Fortunately, this behavior can be modified via the registry. Since I don't know what the subnet masks are in your environment, I can't tell you exactly what its value should be, but the relevant registry location is discussed here. Ignore the "2003" in the title of that article; it's still applicable.

More information on this can be found here.
0
Andrew HamiltonDirector of Global InfrastructureAuthor Commented:
@DrDave242

  In my specific case I have multiple subnets on my corporate site and only 2 DNS servers sitting in a /16 subnet separate from the Floor subnets.   I think this method could work, but how do you address the issue of workstations out of the subnet of the DNS servers?
0
DrDave242Senior Support EngineerCommented:
The subnet of the DNS servers isn't as important as the subnets of the clients and the resources they're trying to access (except when the clients are querying for the DNS servers themselves, which will happen fairly often if DNS is on your DCs). If you have multiple subnet masks of different lengths, you may have to play around with different values to see which one gives you the best results. Nslookup will come in handy here, as it'll show you the order in which the records are returned to the client.

Also, the value isn't stored in the registry as I said above; it's modified with Dnscmd, as you probably already noticed. Apparently I need to read articles more carefully!
0
Cliff GaliherCommented:
I want to reiterate though that this usually isn't important.  If you have a LOB app that has multiple site-specific servers then yes, you may want to look into this (although I'd argue that there are USUALLY better ways.)  But if you goal here is to make sure clients reach the closest DC, they *don't* rely on DNS A records to do so.  So this becomes superfluous.  The client is able to determine its site with a single lightweight query, and form there the client is smart enough to construct site-specific SRV queries to find the right DC.  It does *NOT* use "domain.com" generic A record queries.  Since almost all of the deterministic logic is done client-side, fixing this is really an aesthetic choice. It won't improve performance, as performance is already optimized by the underlying architecture (assuming you've defined your sites well.)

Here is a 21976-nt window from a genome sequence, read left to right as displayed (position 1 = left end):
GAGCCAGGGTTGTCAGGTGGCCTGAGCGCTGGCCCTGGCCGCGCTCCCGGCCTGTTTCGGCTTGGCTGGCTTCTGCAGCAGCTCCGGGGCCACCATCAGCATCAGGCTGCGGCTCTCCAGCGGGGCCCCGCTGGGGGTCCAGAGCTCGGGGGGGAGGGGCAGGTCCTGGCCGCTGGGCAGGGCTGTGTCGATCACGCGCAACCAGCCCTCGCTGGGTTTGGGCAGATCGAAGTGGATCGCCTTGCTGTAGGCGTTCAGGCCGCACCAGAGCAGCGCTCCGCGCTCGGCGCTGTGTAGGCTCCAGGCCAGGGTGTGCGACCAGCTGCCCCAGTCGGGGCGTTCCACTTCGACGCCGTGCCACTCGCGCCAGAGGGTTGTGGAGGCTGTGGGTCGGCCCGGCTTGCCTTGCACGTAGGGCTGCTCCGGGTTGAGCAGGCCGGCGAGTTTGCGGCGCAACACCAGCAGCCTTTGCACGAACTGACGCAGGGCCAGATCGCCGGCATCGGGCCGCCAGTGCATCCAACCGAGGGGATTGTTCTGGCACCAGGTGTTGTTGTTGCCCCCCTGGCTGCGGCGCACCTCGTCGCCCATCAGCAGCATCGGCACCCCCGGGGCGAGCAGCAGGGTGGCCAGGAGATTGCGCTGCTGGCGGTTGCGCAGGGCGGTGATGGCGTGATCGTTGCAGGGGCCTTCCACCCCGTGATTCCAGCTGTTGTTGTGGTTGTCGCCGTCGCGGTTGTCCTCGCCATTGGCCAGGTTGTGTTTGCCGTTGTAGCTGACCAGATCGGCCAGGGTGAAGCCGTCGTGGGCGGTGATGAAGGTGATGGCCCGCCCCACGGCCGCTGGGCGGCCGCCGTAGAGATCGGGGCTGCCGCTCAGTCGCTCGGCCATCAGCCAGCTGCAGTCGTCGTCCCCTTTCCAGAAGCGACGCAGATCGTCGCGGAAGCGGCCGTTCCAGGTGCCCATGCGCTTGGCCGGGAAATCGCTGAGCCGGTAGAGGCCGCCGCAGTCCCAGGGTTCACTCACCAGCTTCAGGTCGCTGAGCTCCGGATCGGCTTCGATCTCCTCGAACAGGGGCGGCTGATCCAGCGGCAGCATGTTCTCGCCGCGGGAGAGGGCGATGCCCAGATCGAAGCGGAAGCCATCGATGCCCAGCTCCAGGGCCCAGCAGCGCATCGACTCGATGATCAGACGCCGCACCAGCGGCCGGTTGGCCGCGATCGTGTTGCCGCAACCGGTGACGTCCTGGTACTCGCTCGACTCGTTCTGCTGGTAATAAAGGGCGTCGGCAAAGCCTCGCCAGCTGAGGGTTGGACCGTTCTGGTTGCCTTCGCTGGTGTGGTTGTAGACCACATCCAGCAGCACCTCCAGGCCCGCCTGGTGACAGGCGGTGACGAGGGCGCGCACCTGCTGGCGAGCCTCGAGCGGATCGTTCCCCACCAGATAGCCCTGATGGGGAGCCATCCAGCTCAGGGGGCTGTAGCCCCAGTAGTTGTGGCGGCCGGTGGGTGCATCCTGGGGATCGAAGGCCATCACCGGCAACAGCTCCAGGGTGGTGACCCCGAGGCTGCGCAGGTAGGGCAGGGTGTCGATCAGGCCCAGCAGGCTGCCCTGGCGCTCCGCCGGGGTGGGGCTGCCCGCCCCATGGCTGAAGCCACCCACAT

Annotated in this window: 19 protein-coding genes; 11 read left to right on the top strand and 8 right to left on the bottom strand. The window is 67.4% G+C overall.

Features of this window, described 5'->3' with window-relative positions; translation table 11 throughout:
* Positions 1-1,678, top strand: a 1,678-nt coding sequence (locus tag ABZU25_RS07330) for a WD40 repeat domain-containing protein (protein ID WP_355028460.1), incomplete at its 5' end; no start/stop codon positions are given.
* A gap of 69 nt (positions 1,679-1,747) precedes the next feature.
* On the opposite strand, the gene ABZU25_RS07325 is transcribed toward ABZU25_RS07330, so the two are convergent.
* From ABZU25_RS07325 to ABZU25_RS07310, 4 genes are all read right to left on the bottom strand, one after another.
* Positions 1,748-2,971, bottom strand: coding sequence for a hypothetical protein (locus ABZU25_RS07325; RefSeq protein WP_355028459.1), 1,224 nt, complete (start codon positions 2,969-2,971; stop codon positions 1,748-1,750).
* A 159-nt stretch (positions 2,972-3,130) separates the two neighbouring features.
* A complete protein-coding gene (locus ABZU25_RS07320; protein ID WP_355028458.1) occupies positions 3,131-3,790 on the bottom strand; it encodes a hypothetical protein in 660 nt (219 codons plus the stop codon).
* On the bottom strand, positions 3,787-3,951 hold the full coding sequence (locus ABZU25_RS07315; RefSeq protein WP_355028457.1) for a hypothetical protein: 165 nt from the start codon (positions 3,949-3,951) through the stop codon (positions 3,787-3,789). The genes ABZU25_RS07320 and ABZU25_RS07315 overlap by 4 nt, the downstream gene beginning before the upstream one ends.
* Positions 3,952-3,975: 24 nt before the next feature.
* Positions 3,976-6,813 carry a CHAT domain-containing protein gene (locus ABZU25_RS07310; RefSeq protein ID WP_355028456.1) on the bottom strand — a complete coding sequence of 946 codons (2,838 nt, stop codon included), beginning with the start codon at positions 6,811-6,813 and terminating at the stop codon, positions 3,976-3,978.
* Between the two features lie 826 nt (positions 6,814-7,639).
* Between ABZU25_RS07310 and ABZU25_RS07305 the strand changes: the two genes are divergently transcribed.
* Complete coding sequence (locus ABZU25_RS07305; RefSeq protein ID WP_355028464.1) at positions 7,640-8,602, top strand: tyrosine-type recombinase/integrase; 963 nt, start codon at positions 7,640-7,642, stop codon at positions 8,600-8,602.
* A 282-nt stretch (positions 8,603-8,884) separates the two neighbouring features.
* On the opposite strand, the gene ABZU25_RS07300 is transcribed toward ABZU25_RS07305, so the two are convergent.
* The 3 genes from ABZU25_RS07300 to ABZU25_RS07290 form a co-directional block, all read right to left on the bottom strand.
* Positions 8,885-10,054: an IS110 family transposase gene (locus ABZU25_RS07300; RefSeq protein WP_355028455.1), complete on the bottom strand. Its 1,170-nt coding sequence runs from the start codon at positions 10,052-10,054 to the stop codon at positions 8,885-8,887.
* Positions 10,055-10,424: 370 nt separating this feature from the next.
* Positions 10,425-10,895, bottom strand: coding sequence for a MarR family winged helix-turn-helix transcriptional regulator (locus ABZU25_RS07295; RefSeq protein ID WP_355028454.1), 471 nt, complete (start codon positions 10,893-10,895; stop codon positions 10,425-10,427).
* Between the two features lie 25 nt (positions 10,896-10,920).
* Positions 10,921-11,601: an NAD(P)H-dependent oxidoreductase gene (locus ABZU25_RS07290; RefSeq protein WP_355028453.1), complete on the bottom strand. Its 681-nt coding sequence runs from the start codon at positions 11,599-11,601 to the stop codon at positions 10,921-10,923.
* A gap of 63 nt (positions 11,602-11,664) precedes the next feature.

-Cliff
0
DrDave242Senior Support EngineerCommented:
No further response from asker.
0
It's more than this solution.Get answers and train to solve all your tech problems - anytime, anywhere.Try it for free Edge Out The Competitionfor your dream job with proven skills and certifications.Get started today Stand Outas the employee with proven skills.Start learning today for free Move Your Career Forwardwith certification training in the latest technologies.Start your trial today
Microsoft Office

From novice to tech pro — start learning today.